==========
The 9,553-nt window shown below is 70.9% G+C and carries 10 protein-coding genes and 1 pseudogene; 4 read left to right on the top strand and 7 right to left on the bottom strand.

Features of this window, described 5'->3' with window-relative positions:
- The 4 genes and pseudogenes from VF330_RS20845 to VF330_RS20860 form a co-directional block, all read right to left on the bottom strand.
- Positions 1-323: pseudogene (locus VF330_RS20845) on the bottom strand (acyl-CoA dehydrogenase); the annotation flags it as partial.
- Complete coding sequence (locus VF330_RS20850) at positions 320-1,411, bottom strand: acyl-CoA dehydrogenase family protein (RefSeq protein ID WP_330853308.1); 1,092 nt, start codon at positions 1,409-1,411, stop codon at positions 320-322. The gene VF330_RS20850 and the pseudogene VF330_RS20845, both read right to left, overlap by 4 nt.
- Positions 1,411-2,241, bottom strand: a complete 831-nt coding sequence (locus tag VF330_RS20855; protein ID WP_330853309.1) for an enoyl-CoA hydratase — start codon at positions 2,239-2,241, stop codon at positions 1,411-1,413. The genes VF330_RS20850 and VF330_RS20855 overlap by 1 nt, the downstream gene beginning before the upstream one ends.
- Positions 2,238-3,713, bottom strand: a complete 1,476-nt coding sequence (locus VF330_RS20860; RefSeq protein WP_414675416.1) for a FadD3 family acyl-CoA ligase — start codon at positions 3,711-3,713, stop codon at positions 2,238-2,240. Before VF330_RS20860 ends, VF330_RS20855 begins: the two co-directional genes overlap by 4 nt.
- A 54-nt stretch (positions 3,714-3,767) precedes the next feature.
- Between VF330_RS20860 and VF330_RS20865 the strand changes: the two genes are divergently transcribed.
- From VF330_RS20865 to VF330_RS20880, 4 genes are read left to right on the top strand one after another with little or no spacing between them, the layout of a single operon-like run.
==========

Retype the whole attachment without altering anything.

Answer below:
The 9,553-nt window shown below is 70.9% G+C and carries 10 protein-coding genes and 1 pseudogene; 4 read left to right on the top strand and 7 right to left on the bottom strand.

Features of this window, described 5'->3' with window-relative positions:
- The 4 genes and pseudogenes from VF330_RS20845 to VF330_RS20860 form a co-directional block, all read right to left on the bottom strand.
- Positions 1-323: pseudogene (locus VF330_RS20845) on the bottom strand (acyl-CoA dehydrogenase); the annotation flags it as partial.
- Complete coding sequence (locus VF330_RS20850) at positions 320-1,411, bottom strand: acyl-CoA dehydrogenase family protein (RefSeq protein ID WP_330853308.1); 1,092 nt, start codon at positions 1,409-1,411, stop codon at positions 320-322. The gene VF330_RS20850 and the pseudogene VF330_RS20845, both read right to left, overlap by 4 nt.
- Positions 1,411-2,241, bottom strand: a complete 831-nt coding sequence (locus tag VF330_RS20855; protein ID WP_330853309.1) for an enoyl-CoA hydratase — start codon at positions 2,239-2,241, stop codon at positions 1,411-1,413. The genes VF330_RS20850 and VF330_RS20855 overlap by 1 nt, the downstream gene beginning before the upstream one ends.
- Positions 2,238-3,713, bottom strand: a complete 1,476-nt coding sequence (locus VF330_RS20860; RefSeq protein WP_414675416.1) for a FadD3 family acyl-CoA ligase — start codon at positions 3,711-3,713, stop codon at positions 2,238-2,240. Before VF330_RS20860 ends, VF330_RS20855 begins: the two co-directional genes overlap by 4 nt.
- A 54-nt stretch (positions 3,714-3,767) precedes the next feature.
- Between VF330_RS20860 and VF330_RS20865 the strand changes: the two genes are divergently transcribed.
- From VF330_RS20865 to VF330_RS20880, 4 genes are read left to right on the top strand one after another with little or no spacing between them, the layout of a single operon-like run.